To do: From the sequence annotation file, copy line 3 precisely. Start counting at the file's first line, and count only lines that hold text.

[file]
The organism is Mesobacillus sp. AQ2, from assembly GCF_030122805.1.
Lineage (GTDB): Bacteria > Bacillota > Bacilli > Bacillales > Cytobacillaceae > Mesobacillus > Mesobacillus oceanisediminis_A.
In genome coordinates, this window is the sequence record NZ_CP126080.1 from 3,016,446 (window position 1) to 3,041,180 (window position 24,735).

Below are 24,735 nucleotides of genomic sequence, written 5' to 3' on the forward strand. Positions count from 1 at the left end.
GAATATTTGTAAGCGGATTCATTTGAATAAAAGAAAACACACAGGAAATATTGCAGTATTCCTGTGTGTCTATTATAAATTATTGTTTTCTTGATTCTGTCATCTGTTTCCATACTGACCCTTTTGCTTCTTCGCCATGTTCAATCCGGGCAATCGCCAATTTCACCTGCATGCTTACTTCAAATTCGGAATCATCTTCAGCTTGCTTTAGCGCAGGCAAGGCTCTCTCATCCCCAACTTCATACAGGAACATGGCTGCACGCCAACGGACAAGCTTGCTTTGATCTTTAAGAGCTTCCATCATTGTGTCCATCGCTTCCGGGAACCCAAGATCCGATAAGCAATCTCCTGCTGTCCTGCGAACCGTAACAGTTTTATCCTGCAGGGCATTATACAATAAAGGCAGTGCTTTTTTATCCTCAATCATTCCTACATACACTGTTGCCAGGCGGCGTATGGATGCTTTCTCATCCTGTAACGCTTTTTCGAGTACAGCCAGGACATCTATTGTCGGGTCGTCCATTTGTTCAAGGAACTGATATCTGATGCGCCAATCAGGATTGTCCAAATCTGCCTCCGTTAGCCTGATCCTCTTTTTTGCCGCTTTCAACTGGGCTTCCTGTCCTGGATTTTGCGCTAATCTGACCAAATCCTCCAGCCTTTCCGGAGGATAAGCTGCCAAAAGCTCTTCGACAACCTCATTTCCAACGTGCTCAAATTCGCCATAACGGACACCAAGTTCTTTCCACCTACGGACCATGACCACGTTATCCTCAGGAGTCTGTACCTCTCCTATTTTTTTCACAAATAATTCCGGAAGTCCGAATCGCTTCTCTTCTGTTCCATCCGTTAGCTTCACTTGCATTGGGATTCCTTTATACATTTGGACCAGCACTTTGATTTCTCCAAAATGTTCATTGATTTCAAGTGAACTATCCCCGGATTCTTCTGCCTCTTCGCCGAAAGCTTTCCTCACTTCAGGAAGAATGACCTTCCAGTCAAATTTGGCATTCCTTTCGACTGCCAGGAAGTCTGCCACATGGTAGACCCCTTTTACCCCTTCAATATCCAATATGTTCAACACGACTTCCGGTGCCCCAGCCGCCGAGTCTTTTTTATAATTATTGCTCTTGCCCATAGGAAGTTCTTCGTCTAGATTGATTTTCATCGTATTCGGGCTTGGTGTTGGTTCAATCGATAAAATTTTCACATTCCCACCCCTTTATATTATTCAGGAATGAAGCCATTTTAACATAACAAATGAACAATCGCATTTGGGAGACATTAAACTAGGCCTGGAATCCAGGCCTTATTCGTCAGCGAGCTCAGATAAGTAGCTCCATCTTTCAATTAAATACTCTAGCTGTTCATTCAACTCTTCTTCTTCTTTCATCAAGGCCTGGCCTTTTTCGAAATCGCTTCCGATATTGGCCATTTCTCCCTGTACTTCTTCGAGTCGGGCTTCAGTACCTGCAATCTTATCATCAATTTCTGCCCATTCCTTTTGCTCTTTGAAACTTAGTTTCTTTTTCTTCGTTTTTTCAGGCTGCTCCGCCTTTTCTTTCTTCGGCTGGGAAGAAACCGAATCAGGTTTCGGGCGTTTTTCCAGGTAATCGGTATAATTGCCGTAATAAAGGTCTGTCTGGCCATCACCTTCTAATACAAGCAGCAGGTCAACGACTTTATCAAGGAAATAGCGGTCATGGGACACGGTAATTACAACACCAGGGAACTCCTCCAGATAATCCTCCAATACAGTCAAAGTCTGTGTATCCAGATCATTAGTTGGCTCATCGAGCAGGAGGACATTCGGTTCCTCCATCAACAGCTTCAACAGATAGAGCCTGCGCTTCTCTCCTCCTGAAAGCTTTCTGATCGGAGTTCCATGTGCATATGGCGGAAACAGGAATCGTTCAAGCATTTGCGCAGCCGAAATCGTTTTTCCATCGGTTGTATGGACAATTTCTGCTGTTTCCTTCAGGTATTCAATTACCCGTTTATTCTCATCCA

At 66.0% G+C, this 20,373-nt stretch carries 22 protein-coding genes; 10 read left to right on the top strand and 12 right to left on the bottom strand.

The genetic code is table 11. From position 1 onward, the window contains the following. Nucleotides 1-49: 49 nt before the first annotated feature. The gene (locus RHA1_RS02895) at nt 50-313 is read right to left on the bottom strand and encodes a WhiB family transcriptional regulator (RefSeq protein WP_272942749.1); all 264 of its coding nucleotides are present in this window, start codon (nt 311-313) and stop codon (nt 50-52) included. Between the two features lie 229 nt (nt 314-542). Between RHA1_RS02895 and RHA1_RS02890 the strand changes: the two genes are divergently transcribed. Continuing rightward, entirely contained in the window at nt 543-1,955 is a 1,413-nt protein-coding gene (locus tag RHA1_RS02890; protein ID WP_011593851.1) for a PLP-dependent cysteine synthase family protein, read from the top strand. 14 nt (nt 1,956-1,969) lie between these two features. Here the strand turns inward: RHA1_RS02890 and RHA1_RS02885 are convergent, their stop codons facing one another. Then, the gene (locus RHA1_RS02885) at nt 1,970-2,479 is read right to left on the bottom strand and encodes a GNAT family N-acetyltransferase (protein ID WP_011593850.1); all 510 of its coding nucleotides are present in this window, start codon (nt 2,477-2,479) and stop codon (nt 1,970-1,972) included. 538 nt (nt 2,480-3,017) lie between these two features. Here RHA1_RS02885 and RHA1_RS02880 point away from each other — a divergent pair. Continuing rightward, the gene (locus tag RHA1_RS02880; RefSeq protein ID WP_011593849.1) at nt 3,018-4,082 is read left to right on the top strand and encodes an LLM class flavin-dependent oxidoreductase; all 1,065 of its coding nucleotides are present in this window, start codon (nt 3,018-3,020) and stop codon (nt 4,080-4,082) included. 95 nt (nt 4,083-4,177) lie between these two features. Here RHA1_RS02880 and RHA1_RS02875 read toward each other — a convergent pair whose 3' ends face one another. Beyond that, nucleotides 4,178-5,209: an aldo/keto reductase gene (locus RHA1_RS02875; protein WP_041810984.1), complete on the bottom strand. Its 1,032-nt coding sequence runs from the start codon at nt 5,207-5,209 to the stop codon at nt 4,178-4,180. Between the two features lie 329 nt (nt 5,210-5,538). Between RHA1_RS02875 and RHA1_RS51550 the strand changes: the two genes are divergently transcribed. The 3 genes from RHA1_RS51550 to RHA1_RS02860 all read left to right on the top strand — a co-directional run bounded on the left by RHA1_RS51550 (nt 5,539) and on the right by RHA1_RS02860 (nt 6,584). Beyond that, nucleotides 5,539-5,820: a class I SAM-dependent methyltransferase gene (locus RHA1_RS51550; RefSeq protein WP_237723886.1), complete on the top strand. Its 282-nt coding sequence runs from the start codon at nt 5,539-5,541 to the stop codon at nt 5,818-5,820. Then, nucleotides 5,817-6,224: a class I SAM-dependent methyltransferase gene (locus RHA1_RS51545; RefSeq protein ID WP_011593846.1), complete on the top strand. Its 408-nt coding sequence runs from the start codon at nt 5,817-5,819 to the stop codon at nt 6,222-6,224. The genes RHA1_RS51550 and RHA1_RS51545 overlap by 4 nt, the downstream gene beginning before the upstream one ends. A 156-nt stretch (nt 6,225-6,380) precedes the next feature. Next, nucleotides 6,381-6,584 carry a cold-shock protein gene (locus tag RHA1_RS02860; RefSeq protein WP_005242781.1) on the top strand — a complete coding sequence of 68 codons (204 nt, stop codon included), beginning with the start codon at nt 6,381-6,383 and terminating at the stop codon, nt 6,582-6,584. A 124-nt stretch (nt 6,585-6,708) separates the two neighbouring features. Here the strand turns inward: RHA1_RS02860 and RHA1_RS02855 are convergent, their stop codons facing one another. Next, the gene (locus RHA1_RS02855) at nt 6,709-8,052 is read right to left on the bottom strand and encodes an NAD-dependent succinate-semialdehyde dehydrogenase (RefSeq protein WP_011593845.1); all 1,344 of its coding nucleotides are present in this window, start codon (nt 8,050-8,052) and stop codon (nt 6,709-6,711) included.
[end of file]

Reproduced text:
In genome coordinates, this window is the sequence record NZ_CP126080.1 from 3,016,446 (window position 1) to 3,041,180 (window position 24,735).